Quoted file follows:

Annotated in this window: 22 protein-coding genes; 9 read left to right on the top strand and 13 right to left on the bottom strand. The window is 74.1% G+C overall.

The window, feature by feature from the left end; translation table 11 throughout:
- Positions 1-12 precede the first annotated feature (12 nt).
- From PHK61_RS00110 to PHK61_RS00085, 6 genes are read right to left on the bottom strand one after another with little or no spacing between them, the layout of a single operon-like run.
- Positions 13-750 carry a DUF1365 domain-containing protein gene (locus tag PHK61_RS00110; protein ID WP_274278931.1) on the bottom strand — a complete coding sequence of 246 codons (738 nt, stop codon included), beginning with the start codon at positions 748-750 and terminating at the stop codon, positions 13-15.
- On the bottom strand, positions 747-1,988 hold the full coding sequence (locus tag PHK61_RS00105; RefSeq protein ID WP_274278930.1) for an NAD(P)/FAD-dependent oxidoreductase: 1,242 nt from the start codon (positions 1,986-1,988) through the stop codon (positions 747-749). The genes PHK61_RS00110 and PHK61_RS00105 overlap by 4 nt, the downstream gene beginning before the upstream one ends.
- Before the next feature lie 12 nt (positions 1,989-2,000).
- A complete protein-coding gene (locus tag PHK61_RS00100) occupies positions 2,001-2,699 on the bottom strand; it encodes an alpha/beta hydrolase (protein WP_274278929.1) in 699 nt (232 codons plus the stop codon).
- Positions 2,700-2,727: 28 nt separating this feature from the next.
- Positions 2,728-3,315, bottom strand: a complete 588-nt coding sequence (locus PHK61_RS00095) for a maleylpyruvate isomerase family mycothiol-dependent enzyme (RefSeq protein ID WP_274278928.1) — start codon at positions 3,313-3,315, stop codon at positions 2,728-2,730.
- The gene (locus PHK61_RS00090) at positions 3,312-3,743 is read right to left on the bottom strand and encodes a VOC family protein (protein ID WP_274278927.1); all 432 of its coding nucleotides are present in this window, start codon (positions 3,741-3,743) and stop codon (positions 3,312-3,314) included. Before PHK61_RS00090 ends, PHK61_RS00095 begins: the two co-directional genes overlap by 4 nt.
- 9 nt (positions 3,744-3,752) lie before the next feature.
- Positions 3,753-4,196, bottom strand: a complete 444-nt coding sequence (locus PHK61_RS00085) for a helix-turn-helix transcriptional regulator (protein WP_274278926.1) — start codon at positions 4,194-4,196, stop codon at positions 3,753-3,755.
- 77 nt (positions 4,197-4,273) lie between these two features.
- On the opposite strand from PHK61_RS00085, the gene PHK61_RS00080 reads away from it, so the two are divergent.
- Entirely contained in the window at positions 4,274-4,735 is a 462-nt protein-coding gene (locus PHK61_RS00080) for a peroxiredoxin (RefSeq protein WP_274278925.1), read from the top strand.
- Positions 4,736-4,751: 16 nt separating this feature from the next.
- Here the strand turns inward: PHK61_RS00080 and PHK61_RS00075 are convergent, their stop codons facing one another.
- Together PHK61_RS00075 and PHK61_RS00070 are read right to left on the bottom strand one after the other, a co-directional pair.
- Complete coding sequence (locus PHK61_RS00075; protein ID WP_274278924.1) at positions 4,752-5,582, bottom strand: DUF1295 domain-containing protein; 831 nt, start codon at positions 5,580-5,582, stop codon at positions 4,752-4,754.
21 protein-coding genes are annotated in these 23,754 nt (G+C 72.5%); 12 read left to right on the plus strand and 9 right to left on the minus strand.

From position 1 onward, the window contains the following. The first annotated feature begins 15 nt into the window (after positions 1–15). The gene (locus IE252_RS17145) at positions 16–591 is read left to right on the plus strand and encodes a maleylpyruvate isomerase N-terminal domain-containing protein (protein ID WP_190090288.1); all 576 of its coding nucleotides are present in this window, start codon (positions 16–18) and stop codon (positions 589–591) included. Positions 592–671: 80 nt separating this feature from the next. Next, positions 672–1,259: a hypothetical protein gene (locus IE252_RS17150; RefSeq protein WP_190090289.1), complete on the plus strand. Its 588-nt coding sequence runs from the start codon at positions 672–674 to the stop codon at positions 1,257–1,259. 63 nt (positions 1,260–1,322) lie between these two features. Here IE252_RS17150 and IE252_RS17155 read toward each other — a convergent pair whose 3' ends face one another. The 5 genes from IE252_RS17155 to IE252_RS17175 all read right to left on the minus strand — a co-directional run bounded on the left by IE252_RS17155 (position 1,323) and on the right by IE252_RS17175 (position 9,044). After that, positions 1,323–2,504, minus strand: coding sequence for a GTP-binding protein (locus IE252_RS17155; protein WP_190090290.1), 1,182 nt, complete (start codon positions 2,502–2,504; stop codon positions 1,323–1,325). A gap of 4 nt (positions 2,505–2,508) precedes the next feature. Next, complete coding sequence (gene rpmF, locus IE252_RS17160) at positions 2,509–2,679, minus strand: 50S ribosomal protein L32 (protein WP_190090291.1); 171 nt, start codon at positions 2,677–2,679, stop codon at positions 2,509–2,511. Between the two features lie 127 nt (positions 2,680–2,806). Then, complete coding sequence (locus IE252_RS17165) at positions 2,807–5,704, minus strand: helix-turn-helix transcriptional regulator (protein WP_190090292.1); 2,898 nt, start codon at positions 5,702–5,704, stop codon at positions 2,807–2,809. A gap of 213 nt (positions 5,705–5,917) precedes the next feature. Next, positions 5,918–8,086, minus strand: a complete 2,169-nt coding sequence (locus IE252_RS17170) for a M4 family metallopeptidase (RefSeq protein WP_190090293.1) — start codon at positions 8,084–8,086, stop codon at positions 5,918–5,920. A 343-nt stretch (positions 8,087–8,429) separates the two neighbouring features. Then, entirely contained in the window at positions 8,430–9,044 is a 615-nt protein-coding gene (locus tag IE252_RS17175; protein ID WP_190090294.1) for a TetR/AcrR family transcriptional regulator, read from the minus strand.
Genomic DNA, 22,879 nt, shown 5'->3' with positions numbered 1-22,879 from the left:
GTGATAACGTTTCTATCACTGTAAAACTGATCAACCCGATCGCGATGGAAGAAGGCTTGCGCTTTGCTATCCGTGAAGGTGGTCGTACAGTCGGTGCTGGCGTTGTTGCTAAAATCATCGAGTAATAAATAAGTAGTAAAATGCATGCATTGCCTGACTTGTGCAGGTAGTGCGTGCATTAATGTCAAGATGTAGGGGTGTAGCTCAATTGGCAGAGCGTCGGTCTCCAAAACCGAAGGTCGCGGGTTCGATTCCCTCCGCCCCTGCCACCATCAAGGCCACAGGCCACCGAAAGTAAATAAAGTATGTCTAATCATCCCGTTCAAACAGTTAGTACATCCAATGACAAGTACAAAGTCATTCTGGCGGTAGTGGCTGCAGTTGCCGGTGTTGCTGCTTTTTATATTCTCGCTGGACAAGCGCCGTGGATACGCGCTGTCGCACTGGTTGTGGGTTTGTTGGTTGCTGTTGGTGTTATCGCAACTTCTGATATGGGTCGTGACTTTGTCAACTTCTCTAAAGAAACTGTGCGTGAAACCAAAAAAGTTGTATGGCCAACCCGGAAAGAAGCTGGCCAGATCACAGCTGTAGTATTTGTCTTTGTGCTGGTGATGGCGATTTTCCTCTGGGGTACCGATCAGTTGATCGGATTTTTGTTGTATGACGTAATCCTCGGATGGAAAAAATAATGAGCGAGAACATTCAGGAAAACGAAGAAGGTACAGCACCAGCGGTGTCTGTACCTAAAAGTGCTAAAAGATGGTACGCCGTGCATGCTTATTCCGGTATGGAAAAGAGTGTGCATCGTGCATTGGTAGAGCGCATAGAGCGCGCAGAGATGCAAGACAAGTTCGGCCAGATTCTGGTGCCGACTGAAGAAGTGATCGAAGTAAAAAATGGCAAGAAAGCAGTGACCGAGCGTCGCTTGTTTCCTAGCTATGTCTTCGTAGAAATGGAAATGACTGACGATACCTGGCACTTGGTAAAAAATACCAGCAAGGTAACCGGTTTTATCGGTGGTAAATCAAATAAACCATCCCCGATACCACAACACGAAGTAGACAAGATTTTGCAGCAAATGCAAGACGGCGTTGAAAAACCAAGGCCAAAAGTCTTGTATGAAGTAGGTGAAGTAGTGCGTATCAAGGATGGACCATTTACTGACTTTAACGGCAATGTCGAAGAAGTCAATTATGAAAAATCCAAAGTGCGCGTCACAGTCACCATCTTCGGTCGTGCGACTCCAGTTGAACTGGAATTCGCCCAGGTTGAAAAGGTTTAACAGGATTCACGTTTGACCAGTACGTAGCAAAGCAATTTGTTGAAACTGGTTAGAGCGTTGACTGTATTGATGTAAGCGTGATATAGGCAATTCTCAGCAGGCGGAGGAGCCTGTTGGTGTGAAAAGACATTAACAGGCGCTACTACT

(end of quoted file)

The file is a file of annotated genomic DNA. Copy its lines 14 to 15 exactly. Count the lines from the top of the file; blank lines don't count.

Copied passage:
- 77 nt (positions 4,197-4,273) lie between these two features.
- On the opposite strand from PHK61_RS00085, the gene PHK61_RS00080 reads away from it, so the two are divergent.